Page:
Class struggle is like gravity: we can recognize it only through its effects. When apples or wages fall, the forces of mass and class are at work. The study of class, as with gravity, is the study of movement, action and power.
Given this, the significance of the half-million strong protest in London on March 26 against the Conservative-Liberal Democrat coalition government’s many planned cuts to social services and public spending is still unknown. This most recent demonstration followed the lead of student protests late last year. The energy of the student movement took most by surprise and gave a glimmer of hope to all those who oppose the regressive policies being pursued by the current regime.
Organized by the Trades Union Congress, a trade union umbrella group, the bulk of demonstrators were public-sector workers and their families, allied private-sector workers, concerned beneficiaries of public services (especially students) and various factions of the extra-
parliamentary left. However, the class dimensions of the demonstration are not yet obvious nor are they reducible to the social-economic positions or to the intentions of those of us who were there. The class character of the demonstration will be manifest by its impact and what will follow in the months ahead.
One very encouraging aspect of the demonstration was its size. It was, by far, the largest demonstration in the U.K. since those in early 2003 opposing the impending war in Iraq. One thing is certain, however: The March 26 protest will have as little impact on policymakers as the antiwar demonstrations did. Within the “democratic” world at least, orderly popular protests have proven to be of little consequence when it comes to influencing policies.
If we accept this point, the political potential of the demonstration resides with its capacity to shape public opinion and the thinking and will of those who participated in it.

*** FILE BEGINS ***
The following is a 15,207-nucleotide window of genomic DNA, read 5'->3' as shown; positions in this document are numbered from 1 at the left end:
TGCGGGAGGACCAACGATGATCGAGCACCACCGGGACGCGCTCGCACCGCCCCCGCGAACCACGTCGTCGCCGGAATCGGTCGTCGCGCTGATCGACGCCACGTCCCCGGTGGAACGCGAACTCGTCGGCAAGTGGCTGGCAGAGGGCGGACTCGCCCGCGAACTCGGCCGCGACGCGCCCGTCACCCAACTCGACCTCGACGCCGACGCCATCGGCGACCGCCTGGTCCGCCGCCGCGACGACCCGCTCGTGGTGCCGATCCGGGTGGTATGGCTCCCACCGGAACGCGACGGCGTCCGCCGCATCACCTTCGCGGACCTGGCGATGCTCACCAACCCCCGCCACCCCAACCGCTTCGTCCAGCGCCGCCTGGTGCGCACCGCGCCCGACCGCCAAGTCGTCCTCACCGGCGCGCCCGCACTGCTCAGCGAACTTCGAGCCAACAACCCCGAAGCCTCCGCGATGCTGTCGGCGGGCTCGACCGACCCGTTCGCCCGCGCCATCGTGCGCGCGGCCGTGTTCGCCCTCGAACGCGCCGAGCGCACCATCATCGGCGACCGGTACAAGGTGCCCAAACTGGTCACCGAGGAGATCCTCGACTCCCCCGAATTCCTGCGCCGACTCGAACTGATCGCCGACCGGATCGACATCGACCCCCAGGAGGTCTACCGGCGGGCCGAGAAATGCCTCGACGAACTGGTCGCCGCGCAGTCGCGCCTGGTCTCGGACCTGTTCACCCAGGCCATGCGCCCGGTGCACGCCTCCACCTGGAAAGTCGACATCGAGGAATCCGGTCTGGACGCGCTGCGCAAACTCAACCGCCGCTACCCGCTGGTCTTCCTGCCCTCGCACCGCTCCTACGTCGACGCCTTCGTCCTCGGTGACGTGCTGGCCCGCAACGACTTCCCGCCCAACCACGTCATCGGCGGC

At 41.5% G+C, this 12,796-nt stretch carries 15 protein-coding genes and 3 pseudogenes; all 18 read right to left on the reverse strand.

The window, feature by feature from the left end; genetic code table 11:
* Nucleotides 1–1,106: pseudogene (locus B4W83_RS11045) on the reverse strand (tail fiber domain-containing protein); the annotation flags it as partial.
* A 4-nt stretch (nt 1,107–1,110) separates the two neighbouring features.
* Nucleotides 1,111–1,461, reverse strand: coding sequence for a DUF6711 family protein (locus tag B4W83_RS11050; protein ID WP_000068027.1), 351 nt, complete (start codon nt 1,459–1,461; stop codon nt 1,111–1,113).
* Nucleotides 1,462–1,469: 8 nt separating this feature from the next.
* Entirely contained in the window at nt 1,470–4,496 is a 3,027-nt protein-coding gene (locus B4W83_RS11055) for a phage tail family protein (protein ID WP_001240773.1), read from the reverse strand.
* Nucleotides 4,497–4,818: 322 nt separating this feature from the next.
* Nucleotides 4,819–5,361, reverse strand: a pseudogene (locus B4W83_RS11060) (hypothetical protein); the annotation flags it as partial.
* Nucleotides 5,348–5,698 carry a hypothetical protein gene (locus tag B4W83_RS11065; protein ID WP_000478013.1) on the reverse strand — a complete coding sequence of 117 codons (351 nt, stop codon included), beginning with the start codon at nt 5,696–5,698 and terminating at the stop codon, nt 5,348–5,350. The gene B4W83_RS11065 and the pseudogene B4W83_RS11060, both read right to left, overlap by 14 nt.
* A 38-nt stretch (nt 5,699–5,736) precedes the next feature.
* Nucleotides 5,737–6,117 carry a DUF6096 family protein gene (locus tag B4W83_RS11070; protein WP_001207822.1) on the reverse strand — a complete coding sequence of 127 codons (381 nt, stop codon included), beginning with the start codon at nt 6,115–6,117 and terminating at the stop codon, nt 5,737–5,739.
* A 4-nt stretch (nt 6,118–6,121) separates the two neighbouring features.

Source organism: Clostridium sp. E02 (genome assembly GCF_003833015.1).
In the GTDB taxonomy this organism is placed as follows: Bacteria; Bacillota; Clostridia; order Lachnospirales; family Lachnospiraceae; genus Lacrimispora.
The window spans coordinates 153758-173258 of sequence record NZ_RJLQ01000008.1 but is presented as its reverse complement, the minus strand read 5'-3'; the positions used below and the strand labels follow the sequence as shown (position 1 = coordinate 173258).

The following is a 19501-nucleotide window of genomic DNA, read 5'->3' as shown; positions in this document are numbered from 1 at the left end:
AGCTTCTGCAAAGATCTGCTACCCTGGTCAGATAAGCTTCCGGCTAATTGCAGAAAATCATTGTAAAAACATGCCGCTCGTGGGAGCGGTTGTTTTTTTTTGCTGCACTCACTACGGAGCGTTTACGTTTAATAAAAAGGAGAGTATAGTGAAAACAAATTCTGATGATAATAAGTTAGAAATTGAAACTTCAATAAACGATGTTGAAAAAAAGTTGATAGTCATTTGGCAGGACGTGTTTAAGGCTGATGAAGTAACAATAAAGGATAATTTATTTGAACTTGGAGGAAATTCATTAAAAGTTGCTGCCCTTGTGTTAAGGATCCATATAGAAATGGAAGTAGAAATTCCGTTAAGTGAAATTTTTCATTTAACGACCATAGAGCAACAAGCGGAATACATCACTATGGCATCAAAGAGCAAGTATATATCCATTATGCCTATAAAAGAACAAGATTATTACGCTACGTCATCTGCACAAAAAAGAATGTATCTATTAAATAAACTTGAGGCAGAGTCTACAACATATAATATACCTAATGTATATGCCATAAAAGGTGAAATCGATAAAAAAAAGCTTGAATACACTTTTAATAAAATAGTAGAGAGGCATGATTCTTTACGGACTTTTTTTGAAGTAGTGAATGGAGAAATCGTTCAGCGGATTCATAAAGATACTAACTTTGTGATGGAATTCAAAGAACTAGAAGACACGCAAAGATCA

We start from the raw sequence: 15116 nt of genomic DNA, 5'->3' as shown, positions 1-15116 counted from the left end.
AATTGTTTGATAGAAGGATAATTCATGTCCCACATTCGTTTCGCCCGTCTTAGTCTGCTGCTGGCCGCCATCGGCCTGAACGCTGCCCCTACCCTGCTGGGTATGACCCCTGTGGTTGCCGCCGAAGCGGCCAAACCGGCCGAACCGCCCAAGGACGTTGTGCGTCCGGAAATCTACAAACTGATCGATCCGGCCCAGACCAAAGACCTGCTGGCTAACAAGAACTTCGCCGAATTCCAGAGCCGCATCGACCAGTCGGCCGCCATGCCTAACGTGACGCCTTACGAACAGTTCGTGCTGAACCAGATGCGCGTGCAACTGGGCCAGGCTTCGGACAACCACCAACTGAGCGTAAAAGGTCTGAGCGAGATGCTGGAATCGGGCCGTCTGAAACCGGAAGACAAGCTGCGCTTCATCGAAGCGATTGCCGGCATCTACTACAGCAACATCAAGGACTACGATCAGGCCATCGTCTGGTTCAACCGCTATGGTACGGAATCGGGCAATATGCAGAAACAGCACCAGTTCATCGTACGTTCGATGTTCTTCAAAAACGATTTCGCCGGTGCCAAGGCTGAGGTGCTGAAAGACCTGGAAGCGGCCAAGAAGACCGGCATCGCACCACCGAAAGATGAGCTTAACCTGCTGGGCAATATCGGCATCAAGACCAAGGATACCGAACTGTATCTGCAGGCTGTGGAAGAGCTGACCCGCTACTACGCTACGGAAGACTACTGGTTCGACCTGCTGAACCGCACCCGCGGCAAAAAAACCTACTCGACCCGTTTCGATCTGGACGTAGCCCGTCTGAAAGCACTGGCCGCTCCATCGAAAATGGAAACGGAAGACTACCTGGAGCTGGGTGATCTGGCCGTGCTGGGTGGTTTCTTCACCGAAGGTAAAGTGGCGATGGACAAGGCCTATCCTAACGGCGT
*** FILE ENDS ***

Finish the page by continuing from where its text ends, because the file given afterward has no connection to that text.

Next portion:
Two disparate possibilities exist. One is that many of those in attendance on March 26 will have relieved themselves of some complicity regarding the current political situation. From new Labor Party leader “Red Ed” Miliband to the hundreds of thousands of public sector workers, a key part of the demonstration was its vocal repudiation of the planned policies and cuts. Regardless of such declarations, however, it is largely these individuals, civil servants, who will be charged with executing and managing the proposed cuts and policy changes. Will they obey orders from on top?
There seems little reason to think that public employees such as doctors, nurses, teachers, academics, firefighters and social workers would not follow every command and request made of them. Some public employees, namely the police, have already shown they enjoy enforcing order as evidenced by aggressive tactics such as “kettling” and mass arrests in previous demonstrations. (In a twist, protesters turned the tables March 26, trapping groups of police a number of times.)